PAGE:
“Blessed are the meek, for they will inherit the earth.” – Matthew 5:5
In politics and religion, I’ve always felt very torn in my allegiances. I love and hate my home state of Alabama, which is mostly conservative and sometimes quite progressive. Weird and traditional. Kind and cruel. Ruled by God and the devil.
I left Alabama, but I love going home. The people there are friendlier, funnier, more eccentric, and more open than the people near DC, where I live now. Here, people are mostly busy shuffling facts, climbing ladders, and trying to sound incisive.
And yet. You’ll find more overt racists in Alabama (and the Deep South in general). You’ll find more people who are scared of new ideas and new people, who want to return to some mythical past everyone was happy with a clearly-defined hierarchical social order. Back then, they say, God was in His heaven. Wealthy, worthy (white) men led the state and country. Husbands ruled their households. Tragically, many people who champion the old ways truly believe they’re doing God’s work.
When liberal progressives browbeat conservative evangelicals and call them stupid, conservative Southerners just dig in their heels. They think they’re like the horses in this Mary Karr poem, “Who The Meek Are Not.” More often, they’re like the serfs. Middle-class and lower-class Southerners work hard carrying water for conservative politicians—men with money and influence who pretend to be populists. The poor get nothing but lip service for their labor. They “make the wheat fall in waves / they don’t get to eat.”
Things are changing, though. They will change. And to say the least, conservative Alabamians don’t have to give up their faith to kill their cruel sides. They can open their Bibles and consider what it means to be meek.
Over the years, my religious beliefs and my politics have changed. I’m not a conservative evangelical anymore. I’ve seen the closed-mindedness of the Deep South hurt others with overt racism and poor access to social services, and I know it’s hurt me with sexism and regressive attitudes towards mental health care. Yet whatever questions I’ve had about life and God and eternity, Christ’s basic teachings are incredibly clear. He taught that the work of life is to love. He taught that what we do for the poor, we do for God. He taught that the meek (not the rich, not the popular, and not the good ladder-climbers) are incredibly powerful. They will own this earth.
This message has been bought and sold so many times, it’s hard to hear. It’s muffled by pop songs and politicians’ speeches. Sometimes the call to live with love seems preachy and cliché. To make matters worse, some liberal progressives pretend to be caring and kind, and then they call people names, live in mansions, and pretend to be Mother Theresa. How can you win people over to a life of love by mocking them and lording over them?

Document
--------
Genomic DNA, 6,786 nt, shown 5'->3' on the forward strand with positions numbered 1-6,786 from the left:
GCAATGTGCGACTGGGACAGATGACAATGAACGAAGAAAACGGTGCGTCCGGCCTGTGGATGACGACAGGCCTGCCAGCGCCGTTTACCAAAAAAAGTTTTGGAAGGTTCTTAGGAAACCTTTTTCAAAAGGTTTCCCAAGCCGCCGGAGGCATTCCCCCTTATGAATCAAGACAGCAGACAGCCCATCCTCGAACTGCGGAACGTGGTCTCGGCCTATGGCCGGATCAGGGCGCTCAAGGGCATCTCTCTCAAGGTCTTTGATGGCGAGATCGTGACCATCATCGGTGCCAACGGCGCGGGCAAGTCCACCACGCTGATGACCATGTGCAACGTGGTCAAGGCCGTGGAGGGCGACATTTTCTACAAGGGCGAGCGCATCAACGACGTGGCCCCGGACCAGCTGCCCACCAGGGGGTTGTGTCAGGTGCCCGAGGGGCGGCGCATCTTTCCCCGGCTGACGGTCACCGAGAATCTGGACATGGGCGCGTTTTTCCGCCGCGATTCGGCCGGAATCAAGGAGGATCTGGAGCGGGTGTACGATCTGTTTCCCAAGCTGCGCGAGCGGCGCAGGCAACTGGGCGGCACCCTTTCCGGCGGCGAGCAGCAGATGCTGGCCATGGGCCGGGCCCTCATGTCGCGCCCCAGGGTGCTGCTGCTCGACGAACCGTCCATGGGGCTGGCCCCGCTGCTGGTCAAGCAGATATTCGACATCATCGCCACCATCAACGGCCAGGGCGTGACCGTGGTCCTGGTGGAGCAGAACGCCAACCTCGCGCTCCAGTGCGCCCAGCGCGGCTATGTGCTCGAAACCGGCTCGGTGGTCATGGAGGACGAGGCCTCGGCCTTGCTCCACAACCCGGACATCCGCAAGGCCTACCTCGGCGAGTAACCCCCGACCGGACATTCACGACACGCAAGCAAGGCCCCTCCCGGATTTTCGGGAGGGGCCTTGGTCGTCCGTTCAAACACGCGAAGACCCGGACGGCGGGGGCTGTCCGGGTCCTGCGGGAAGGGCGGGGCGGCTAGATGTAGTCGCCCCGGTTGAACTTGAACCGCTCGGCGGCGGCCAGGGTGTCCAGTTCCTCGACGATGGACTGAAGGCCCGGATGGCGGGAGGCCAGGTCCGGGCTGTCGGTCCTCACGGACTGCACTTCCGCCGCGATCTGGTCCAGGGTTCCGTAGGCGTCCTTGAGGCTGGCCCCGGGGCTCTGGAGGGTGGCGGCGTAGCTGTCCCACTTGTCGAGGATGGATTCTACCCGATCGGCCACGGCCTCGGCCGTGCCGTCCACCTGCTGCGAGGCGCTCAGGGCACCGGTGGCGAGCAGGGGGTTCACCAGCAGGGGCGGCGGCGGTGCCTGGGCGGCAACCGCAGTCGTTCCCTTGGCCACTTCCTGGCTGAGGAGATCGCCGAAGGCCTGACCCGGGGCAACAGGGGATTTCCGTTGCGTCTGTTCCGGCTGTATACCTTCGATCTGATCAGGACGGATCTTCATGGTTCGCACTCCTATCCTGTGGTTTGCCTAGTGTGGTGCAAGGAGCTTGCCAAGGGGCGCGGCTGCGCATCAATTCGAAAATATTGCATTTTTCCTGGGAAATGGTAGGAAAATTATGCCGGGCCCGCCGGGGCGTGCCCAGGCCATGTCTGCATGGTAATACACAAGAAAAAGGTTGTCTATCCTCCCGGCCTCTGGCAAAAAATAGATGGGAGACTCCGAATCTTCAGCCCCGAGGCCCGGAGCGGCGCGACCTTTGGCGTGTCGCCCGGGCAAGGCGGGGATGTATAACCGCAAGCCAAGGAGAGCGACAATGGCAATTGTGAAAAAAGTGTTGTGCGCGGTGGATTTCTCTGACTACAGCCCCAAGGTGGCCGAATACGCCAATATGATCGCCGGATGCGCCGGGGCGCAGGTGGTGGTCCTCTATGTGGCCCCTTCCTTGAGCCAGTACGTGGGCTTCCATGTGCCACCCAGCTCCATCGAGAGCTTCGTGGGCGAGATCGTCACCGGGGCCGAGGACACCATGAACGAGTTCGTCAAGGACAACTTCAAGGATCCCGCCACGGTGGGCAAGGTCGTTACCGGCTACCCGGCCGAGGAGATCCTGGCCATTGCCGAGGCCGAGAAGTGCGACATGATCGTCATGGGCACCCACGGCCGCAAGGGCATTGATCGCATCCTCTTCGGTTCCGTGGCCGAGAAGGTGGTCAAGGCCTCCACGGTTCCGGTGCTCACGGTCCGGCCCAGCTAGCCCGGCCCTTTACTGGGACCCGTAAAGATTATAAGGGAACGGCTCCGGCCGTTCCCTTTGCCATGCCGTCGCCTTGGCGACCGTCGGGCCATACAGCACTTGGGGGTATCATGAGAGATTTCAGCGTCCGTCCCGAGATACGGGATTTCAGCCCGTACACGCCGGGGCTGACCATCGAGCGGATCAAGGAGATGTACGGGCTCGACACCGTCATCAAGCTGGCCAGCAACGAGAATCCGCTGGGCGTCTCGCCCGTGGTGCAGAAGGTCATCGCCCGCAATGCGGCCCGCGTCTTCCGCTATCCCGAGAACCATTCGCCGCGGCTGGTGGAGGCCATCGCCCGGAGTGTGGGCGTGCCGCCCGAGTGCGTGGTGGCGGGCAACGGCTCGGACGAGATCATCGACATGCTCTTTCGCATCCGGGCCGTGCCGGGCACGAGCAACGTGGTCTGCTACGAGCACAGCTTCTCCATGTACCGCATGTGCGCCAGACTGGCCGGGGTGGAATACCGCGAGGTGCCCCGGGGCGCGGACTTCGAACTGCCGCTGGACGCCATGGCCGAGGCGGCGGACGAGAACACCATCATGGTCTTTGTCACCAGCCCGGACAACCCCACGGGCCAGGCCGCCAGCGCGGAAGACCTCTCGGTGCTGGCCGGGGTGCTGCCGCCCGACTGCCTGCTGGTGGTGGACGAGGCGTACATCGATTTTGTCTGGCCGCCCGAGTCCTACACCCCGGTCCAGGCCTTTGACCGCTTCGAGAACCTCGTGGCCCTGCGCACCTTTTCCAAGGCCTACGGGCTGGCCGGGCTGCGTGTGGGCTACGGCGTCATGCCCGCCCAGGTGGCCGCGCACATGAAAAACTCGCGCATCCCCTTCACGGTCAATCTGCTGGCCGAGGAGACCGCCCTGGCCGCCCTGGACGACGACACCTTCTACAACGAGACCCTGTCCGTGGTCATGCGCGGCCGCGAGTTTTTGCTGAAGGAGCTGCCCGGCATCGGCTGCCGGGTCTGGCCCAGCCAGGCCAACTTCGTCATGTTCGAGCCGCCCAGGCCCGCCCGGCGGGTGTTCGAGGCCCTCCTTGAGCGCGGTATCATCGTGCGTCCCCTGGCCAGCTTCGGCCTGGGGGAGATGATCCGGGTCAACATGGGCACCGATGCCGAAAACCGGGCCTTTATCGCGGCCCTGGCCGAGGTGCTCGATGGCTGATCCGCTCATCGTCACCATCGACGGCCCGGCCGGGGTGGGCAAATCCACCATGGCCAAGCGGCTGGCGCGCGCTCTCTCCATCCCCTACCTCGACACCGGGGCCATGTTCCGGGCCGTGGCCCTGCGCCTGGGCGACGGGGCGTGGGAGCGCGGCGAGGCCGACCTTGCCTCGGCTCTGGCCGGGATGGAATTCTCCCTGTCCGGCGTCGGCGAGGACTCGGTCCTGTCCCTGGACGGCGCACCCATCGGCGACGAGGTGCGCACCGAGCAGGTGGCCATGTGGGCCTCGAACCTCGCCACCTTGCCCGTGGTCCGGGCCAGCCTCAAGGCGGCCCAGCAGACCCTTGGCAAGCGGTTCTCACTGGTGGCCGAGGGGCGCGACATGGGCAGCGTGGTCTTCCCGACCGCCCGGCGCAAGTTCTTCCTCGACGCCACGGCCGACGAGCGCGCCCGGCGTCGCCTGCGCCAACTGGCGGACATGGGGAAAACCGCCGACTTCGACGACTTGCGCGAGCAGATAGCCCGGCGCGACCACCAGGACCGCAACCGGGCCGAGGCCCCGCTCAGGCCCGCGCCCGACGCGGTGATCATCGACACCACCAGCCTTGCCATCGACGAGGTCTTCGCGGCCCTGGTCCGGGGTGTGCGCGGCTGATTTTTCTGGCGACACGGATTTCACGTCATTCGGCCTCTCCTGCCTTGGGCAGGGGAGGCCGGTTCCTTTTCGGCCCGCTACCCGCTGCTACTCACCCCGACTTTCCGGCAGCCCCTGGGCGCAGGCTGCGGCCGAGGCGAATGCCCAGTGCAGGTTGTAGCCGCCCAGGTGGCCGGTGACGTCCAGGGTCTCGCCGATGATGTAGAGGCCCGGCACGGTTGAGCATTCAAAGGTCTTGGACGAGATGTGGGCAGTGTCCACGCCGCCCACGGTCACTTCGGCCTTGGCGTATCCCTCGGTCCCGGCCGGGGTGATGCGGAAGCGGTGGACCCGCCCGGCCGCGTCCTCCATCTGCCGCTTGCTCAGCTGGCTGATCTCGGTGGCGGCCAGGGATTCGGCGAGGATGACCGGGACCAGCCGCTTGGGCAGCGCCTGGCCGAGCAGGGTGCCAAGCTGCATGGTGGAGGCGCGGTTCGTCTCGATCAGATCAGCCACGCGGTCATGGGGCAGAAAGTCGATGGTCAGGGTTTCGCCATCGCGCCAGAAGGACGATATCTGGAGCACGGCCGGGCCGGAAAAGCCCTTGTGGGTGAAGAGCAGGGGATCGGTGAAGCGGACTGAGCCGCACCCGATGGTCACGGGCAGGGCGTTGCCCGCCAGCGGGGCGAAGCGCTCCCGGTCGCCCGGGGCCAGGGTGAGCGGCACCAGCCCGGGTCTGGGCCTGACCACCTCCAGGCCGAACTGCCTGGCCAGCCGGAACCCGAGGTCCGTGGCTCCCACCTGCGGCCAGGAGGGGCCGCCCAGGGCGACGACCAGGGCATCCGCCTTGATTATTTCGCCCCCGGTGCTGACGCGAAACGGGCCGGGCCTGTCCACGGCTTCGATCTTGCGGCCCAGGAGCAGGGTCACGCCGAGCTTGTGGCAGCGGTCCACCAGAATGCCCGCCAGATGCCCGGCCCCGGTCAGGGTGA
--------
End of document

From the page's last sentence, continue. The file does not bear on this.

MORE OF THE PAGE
Similarly, many middle-class and lower-class liberal progressives are also serfs. They carry the message for rich liberal politicians and celebrities, and they get nothing in return. While the rich and powerful get glory, the rest are left behind, “bent in burlap sacks,” forgotten and unimportant in the continued hierarchy.
As Karr’s poem encourages us—let us not be serfs who serve the rich. That’s not the meekness we need to inherit the earth (or America). I don’t blame you if you don’t believe in the Great White Man in the Sky. I personally do believe in a conscious deity, and in the deity of Christ. But even if you don’t, you probably do believe in love.
Like the great, muscular, and meek stallion in Karr’s poem, ordinary people are powerful. We carry the wisdom of generations. Without the ease of vast wealth, we have learned to overcome tragedy through personal courage. We are rippling with strength that the rich and famous lack. I hate to see us waste that strength. I hate to see Alabamians (and anyone else) squander their spirit in the service of leaders who don’t care about them. Only when we surrender our strength to the service of love can we be led to green pastures and still waters. Surrendering to the greedy and power-hungry leads us only to strife and want.
As long as we wish to conquer others, to live in a world where we are served by serfs, we become serfs. We acknowledge the hierarchy by attempting to be at the top, and then we devote our lives to maintaining it. As Christ said, no one can serve two masters. You can’t serve love and hegemony.
How can we pave the way for a better America, a united nation with policies and attitudes that serve the people? In one sense, the answer is very complicated. Choosing the best policies requires research, thought, and serious debate. Our guiding principles, on the other hand, can be quite simple.
We can stop seeking our own glory. We can stop the push to dominate others. We can learn to serve others and esteem those who serve. We can become meek and submit to the rule of love.